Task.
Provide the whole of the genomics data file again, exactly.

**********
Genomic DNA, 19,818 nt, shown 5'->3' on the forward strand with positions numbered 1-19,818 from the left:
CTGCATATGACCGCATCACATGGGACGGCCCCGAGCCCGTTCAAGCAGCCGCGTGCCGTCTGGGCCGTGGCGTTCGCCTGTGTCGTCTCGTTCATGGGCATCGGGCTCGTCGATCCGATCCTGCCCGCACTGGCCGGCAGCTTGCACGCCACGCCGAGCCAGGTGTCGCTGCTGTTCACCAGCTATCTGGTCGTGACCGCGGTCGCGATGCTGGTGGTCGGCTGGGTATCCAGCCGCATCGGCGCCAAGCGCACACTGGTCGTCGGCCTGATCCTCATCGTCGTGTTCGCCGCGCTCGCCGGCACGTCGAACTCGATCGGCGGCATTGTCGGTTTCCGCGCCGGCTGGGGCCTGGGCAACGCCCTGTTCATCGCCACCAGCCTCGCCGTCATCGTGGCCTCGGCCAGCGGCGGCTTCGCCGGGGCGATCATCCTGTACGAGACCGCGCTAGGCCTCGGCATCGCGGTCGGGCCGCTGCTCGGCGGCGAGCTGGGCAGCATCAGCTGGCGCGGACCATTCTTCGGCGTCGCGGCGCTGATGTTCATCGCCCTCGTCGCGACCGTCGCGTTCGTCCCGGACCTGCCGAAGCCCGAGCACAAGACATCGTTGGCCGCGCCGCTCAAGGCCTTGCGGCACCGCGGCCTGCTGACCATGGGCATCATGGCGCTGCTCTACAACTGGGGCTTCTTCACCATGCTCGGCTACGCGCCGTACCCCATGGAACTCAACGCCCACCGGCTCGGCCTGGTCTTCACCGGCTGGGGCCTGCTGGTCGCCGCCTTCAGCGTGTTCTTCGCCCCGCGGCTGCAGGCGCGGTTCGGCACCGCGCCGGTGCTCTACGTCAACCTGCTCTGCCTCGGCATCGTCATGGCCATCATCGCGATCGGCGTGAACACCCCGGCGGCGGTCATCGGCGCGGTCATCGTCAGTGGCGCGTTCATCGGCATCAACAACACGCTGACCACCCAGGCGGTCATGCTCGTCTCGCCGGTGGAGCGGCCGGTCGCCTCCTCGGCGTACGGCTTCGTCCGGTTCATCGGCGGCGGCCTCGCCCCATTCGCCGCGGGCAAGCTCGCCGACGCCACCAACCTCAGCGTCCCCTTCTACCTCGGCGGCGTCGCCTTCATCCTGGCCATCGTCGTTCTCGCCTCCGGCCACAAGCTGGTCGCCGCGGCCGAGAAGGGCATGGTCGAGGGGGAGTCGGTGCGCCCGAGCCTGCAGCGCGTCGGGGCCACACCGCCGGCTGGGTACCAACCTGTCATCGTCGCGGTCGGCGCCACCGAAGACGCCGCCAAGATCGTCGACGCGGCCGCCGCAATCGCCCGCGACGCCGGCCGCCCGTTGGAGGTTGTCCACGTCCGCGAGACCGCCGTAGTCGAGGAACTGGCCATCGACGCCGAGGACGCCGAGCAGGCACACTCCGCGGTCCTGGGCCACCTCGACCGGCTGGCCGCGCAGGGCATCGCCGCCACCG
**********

Genomic DNA, 19,818 nt, shown 5'->3' on the forward strand with positions numbered 1-19,818 from the left:
CTGCATATGACCGCATCACATGGGACGGCCCCGAGCCCGTTCAAGCAGCCGCGTGCCGTCTGGGCCGTGGCGTTCGCCTGTGTCGTCTCGTTCATGGGCATCGGGCTCGTCGATCCGATCCTGCCCGCACTGGCCGGCAGCTTGCACGCCACGCCGAGCCAGGTGTCGCTGCTGTTCACCAGCTATCTGGTCGTGACCGCGGTCGCGATGCTGGTGGTCGGCTGGGTATCCAGCCGCATCGGCGCCAAGCGCACACTGGTCGTCGGCCTGATCCTCATCGTCGTGTTCGCCGCGCTCGCCGGCACGTCGAACTCGATCGGCGGCATTGTCGGTTTCCGCGCCGGCTGGGGCCTGGGCAACGCCCTGTTCATCGCCACCAGCCTCGCCGTCATCGTGGCCTCGGCCAGCGGCGGCTTCGCCGGGGCGATCATCCTGTACGAGACCGCGCTAGGCCTCGGCATCGCGGTCGGGCCGCTGCTCGGCGGCGAGCTGGGCAGCATCAGCTGGCGCGGACCATTCTTCGGCGTCGCGGCGCTGATGTTCATCGCCCTCGTCGCGACCGTCGCGTTCGTCCCGGACCTGCCGAAGCCCGAGCACAAGACATCGTTGGCCGCGCCGCTCAAGGCCTTGCGGCACCGCGGCCTGCTGACCATGGGCATCATGGCGCTGCTCTACAACTGGGGCTTCTTCACCATGCTCGGCTACGCGCCGTACCCCATGGAACTCAACGCCCACCGGCTCGGCCTGGTCTTCACCGGCTGGGGCCTGCTGGTCGCCGCCTTCAGCGTGTTCTTCGCCCCGCGGCTGCAGGCGCGGTTCGGCACCGCGCCGGTGCTCTACGTCAACCTGCTCTGCCTCGGCATCGTCATGGCCATCATCGCGATCGGCGTGAACACCCCGGCGGCGGTCATCGGCGCGGTCATCGTCAGTGGCGCGTTCATCGGCATCAACAACACGCTGACCACCCAGGCGGTCATGCTCGTCTCGCCGGTGGAGCGGCCGGTCGCCTCCTCGGCGTACGGCTTCGTCCGGTTCATCGGCGGCGGCCTCGCCCCATTCGCCGCGGGCAAGCTCGCCGACGCCACCAACCTCAGCGTCCCCTTCTACCTCGGCGGCGTCGCCTTCATCCTGGCCATCGTCGTTCTCGCCTCCGGCCACAAGCTGGTCGCCGCGGCCGAGAAGGGCATGGTCGAGGGGGAGTCGGTGCGCCCGAGCCTGCAGCGCGTCGGGGCCACACCGCCGGCTGGGTACCAACCTGTCATCGTCGCGGTCGGCGCCACCGAAGACGCCGCCAAGATCGTCGACGCGGCCGCCGCAATCGCCCGCGACGCCGGCCGCCCGTTGGAGGTTGTCCACGTCCGCGAGACCGCCGTAGTCGAGGAACTGGCCATCGACGCCGAGGACGCCGAGCAGGCACACTCCGCGGTCCTGGGCCACCTCGACCGGCTGGCCGCGCAGGGCATCGCCGCCACCG